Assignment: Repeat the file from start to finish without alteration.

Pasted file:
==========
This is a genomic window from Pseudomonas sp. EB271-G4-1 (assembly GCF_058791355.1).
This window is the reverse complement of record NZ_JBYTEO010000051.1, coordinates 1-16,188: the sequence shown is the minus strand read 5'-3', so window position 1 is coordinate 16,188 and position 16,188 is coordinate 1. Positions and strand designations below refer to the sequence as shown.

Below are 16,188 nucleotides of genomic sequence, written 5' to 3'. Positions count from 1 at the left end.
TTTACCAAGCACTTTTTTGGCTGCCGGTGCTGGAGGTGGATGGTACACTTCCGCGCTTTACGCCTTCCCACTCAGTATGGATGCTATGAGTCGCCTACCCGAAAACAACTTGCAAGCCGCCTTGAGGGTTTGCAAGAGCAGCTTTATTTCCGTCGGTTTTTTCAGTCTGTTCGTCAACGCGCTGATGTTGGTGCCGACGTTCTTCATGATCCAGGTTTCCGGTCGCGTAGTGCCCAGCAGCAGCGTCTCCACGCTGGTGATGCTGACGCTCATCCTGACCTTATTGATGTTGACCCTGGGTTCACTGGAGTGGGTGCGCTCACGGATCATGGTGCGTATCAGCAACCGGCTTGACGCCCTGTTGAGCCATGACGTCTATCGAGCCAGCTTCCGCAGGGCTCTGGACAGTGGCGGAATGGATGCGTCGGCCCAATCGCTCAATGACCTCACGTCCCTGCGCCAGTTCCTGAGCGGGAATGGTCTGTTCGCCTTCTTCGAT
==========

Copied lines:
This is a genomic window from Pseudomonas sp. EB271-G4-1 (assembly GCF_058791355.1).
This window is the reverse complement of record NZ_JBYTEO010000051.1, coordinates 1-16,188: the sequence shown is the minus strand read 5'-3', so window position 1 is coordinate 16,188 and position 16,188 is coordinate 1. Positions and strand designations below refer to the sequence as shown.

Below are 16,188 nucleotides of genomic sequence, written 5' to 3'. Positions count from 1 at the left end.
TTTACCAAGCACTTTTTTGGCTGCCGGTGCTGGAGGTGGATGGTACACTTCCGCGCTTTACGCCTTCCCACTCAGTATGGATGCTATGAGTCGCCTACCCGAAAACAACTTGCAAGCCGCCTTGAGGGTTTGCAAGAGCAGCTTTATTTCCGTCGGTTTTTTCAGTCTGTTCGTCAACGCGCTGATGTTGGTGCCGACGTTCTTCATGATCCAGGTTTCCGGTCGCGTAGTGCCCAGCAGCAGCGTCTCCACGCTGGTGATGCTGACGCTCATCCTGACCTTATTGATGTTGACCCTGGGTTCACTGGAGTGGGTGCGCTCACGGATCATGGTGCGTATCAGCAACCGGCTTGACGCCCTGTTGAGCCATGACGTCTATCGAGCCAGCTTCCGCAGGGCTCTGGACAGTGGCGGAATGGATGCGTCGGCCCAATCGCTCAATGACCTCACGTCCCTGCGCCAGTTCCTGAGCGGGAATGGTCTGTTCGCCTTCTTCGAT